The locals say there are underwater caverns, and the location by the dam is 21 meters deep. The intensive blue color comes from the depth combined with the sunlight.
There is a statue of a woman nearby. The Die Schone Lau was a water-nymph featured in a book by Eduard Morike.
The romantic tale has Lau living at the bottom of the Blue Pool and as a result of heartening experiences in Blaubeuren, she is released from an evil curse.
Today's tidbits ...
I've been on the road several weeks and, like a house on wheels, I'm reluctantly starting to collect things. You know, when you get a house and you say I'm only going to have one shovel, one rake, one car ... and then you find yourself with two.
Well, I brought two water bottles but now I have two air pumps, but only because the seal on the one is failing, I know I can get a replacement part at home and I'd hate to throw it out.
I've managed to collect five pens, 10 maps and I had to buy a bottle of shampoo. I wash my clothes with the shampoo since it's easier and I've yet to find a laundry.
The brand name on the 10 ounce bottle is Flemge, like phlegm ... and it's green. I can't wait to stir it into my hair.
Judy is a Milwaukee native who is ever exploring the country. Her favorite mode of travel is her 21-speed, blue Centurion bicycle, which she bought after high school. Judy has worked in the local media for the past 20 years. "I need to do something to support my biking habit."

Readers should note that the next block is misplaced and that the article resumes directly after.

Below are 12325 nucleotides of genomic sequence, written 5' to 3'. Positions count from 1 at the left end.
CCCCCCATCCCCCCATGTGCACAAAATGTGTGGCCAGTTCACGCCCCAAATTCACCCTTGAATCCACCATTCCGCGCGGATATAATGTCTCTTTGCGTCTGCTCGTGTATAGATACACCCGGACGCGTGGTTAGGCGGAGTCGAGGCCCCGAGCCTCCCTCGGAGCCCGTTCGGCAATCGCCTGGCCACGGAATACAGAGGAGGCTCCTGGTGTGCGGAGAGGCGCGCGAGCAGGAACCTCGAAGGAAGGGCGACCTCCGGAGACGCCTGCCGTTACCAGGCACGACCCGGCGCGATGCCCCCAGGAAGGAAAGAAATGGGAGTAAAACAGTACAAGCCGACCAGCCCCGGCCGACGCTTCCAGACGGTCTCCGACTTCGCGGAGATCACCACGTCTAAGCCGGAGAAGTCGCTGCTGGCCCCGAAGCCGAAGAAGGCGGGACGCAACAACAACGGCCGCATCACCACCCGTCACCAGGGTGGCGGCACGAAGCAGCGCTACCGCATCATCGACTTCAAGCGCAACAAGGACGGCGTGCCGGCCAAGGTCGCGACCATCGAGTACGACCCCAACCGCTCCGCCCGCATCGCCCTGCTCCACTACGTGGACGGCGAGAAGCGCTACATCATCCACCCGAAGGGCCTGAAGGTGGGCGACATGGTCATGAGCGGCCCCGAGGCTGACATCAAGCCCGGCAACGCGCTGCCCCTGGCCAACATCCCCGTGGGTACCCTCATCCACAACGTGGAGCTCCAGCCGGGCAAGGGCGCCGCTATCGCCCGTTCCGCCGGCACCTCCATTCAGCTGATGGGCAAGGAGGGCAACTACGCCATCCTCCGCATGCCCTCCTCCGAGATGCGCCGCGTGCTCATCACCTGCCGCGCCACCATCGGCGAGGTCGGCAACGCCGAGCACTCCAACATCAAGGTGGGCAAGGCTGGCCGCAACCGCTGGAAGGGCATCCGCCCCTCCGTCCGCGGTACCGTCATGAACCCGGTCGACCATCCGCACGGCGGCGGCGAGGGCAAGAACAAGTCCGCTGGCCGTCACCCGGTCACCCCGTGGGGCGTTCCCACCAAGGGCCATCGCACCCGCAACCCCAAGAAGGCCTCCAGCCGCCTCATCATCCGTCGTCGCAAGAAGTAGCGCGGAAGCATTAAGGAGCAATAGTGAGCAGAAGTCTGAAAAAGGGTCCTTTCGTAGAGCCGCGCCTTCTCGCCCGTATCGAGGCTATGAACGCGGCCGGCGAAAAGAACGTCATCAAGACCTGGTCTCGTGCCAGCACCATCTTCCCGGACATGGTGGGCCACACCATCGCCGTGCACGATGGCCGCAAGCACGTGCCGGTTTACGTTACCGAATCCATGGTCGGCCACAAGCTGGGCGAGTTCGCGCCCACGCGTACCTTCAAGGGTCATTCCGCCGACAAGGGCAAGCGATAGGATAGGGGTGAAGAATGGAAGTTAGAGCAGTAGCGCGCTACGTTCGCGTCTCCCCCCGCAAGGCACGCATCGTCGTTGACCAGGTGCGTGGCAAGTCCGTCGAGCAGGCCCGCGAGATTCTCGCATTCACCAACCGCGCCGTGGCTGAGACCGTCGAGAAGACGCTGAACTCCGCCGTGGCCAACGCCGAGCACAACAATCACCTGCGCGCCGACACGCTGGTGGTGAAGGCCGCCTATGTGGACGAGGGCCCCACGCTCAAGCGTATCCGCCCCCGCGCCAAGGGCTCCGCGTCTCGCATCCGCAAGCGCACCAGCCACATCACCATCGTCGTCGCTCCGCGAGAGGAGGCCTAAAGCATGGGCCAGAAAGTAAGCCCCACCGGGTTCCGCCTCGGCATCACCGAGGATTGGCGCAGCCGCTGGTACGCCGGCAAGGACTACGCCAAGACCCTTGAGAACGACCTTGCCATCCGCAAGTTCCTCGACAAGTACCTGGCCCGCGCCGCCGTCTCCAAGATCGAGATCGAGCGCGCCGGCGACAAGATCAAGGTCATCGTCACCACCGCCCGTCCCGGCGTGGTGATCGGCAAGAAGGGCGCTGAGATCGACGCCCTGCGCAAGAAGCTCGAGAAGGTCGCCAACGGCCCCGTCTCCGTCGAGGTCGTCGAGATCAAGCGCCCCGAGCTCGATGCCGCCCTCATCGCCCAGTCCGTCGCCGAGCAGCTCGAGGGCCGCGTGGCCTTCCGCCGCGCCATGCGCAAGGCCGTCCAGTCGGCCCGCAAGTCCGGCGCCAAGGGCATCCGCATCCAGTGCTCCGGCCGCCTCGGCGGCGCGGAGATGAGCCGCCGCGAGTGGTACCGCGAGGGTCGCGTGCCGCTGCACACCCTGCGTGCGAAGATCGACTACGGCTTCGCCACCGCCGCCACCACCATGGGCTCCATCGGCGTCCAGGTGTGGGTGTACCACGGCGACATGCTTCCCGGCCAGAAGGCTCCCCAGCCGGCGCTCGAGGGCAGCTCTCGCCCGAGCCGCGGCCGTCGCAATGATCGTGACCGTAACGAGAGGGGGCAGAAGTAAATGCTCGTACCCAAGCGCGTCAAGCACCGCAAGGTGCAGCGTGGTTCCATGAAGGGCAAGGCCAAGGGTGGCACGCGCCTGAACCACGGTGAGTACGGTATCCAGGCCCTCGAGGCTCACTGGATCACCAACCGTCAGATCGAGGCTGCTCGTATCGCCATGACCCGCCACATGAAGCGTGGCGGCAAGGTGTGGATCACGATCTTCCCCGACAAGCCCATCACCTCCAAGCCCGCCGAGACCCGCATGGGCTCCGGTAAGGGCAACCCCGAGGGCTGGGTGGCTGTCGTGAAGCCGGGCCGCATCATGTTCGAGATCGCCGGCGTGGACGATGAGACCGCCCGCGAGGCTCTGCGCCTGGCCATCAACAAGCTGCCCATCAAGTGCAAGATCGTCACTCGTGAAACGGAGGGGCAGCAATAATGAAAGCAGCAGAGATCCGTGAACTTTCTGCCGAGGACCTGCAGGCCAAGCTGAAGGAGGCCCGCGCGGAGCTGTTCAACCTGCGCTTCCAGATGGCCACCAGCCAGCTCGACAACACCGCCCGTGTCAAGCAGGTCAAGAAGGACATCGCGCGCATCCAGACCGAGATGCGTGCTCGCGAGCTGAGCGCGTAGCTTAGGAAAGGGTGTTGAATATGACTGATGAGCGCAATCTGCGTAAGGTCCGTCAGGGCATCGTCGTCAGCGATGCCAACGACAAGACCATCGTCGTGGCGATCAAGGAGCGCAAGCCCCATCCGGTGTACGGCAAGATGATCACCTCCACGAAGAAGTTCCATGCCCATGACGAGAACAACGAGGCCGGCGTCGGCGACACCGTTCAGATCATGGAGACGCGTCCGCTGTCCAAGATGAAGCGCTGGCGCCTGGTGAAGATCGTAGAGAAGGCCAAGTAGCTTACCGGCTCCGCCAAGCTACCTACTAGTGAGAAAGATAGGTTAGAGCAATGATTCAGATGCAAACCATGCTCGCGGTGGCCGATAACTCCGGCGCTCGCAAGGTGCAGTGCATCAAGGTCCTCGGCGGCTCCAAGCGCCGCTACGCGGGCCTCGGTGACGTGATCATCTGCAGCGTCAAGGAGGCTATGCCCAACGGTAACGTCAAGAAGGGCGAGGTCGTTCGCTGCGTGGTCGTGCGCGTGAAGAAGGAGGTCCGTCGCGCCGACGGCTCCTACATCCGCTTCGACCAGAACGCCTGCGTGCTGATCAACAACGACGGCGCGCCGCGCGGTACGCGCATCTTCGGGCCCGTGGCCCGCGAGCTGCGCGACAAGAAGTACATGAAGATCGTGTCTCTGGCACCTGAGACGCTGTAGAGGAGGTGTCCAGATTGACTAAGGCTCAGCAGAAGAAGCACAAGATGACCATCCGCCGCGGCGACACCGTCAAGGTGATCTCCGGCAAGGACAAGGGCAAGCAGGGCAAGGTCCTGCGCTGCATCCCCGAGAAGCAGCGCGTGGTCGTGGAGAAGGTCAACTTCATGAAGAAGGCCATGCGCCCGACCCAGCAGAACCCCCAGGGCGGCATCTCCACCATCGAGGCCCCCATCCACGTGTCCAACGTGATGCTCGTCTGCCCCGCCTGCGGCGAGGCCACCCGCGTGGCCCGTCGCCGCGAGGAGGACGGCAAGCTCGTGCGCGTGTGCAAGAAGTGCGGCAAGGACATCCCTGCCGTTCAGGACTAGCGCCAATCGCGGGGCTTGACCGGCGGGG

Judy has an extensive history in radio news, having worked at WISN, WUWM, WTMJ, WKTY in La Crosse and WBKV in West Bend. A strong interest in sports also had Judy reporting for ESPN Radio covering the Packers, Buck, Brewers and Badgers. "One of my first Brewer games at County Stadium the security guy yelled as I walked into the locker room LADY IN THE LOCKER ROOM. Now its so commonplace. But that story makes me sound really old."
Judy is currently working at WISN-TV in Milwaukee. She is a freelance writer and her pieces have been seen in The Small Business Times and The Business Journal. Her travel journal has appeared in Minnesota Trails Magazine, The Statesman and the West Bend Daily News, to name a few.
Aside from biking, running and being active in her community, Judy is known as someone who is "very, very thrifty." "I get candles for Christmas. My friends call them my space heaters because I normally keep the heat in my house at 40 degrees during the winter. Its not that I cant afford to turn up the thermostat, I just hate paying for heat."
Judy said her "conservative attitude" plays a part in her bike tours ... not needing to pay for gas and frequently spending nights camping inside churches. "First of all, it makes me feel safe since Im traveling alone and second all youre doing is sleeping, so why pay for that. Its no wonder I cant ever get someone to travel with me."
Judy grew up in Whitefish Bay and graduated from Dominican High School and the University of Wisconsin-Milwaukee. Judy is the second oldest among seven siblings and spends a lot of her time working as a "park tester" along with her eight nieces and nephews.